All of that comes out of the work that we were doing here in Anacostia, the reading series, the kind of network that we had built of poets that I personally knew and then poets that had heard about what we were doing.

Going forward, first of all, I hope that the city and some of the [landlords] who own some of these vacant buildings will let us use them as temporary art space. The whole phenomenon of the pop-up art gallery, it's been something that's been at work in other parts of the city for a while, and in other cities, and it's been successful. I think if we could find a way to make that happen here we can [showcase] not just Anacostia artists and artists east of the river but also bring artists from other parts of the city over here to exhibit and show in these temporary spaces. Honestly, I also would like this to be designated an arts district. . . from Howard Road up here all the way down to Good Hope and from Good Hope maybe up the hill a little bit. If we could get it to be an arts district, we could give incentives for arts organizations to come here and artists to move here.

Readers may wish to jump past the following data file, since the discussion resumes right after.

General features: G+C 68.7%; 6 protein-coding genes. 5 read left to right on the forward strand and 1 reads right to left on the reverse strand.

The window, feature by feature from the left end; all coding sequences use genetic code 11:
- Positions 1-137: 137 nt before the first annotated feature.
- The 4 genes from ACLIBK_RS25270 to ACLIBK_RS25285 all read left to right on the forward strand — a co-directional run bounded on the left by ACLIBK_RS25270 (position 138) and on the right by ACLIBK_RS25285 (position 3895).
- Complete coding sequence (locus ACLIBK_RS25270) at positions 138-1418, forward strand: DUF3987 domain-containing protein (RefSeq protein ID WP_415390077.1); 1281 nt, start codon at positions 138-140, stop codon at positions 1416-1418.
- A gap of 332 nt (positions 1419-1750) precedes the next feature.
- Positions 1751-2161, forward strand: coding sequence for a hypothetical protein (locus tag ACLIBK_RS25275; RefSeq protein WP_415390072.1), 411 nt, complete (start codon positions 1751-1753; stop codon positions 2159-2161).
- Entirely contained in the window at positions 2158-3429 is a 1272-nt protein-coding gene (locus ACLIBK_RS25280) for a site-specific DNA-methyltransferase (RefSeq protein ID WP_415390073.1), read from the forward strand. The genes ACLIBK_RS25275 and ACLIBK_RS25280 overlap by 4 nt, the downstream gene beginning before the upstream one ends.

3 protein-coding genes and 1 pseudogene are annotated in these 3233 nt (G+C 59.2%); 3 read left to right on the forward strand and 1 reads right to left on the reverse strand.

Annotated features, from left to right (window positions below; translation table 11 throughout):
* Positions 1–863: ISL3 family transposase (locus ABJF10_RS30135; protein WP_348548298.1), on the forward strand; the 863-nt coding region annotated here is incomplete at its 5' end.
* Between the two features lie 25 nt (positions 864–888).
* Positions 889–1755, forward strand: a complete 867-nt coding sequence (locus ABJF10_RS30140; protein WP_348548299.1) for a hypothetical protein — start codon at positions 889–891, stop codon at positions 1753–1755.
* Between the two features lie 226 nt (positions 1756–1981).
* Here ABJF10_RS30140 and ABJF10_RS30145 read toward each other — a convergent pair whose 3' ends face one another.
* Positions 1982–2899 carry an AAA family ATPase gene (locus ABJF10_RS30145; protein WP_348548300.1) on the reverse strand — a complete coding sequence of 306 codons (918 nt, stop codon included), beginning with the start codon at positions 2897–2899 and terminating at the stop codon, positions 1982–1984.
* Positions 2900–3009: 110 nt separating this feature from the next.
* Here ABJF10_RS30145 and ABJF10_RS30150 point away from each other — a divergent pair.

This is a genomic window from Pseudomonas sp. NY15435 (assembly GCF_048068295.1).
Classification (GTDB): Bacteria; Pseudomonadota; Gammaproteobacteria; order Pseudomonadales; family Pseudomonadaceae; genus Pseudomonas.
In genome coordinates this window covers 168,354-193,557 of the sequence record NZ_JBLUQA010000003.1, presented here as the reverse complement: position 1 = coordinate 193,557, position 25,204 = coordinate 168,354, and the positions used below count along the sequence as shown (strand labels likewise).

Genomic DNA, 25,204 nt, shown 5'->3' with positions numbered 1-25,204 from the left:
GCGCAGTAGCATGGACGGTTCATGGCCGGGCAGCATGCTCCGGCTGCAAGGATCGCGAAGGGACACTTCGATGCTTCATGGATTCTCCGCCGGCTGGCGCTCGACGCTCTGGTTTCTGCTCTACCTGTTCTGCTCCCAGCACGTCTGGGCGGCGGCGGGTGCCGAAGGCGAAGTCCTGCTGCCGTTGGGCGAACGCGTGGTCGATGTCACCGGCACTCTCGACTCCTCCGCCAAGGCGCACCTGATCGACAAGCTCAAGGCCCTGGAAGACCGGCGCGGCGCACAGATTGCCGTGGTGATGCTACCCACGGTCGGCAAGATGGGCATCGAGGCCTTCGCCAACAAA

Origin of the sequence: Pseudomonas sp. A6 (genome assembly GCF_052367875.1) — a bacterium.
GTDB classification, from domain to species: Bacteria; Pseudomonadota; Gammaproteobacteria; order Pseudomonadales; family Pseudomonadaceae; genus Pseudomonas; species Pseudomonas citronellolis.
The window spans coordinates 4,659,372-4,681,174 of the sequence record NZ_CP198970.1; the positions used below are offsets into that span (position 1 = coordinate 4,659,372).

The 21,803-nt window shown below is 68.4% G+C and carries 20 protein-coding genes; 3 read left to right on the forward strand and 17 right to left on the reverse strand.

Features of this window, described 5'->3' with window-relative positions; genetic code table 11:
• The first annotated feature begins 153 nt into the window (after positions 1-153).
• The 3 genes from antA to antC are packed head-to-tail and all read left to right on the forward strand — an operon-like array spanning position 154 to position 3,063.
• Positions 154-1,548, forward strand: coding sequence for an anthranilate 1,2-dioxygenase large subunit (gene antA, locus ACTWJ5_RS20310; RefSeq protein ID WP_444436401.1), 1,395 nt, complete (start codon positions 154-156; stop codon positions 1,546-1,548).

An arts district can really rapidly galvanize the community and get people working together. When people see beautiful things in their neighborhood, I think it makes them feel better about living in their neighborhood. . . .It adds a certain kind of vibrancy that I don't think you can get any other way. And then I think that people who collect art and people who are interested in art seek out those neighborhoods, and I think that that welcomes not only artists but it welcomes patrons of the arts, which is just as important as the artists themselves.

I also think that living east of the river represents an opportunity for artists to own something. That's key. Even in Northwest, in some of the art galleries or art areas where people are selling their pieces for a lot of money and doing well, some of them don't own their space. There's a lot of us artists [in this area] who own our homes. To me that's really important, being able to own your home, being able to create out of your home. . .  There’s a lot of stuff yet to be built here, there's a lot of development to come. So it presents an opportunity for artists to get in on the ground floor to be a part of actually creating something.

I'm just excited. I'm as excited about living here today as I was when I first moved here.  And I'm looking forward to the journey. . . . I look forward to the coming out of the cocoon.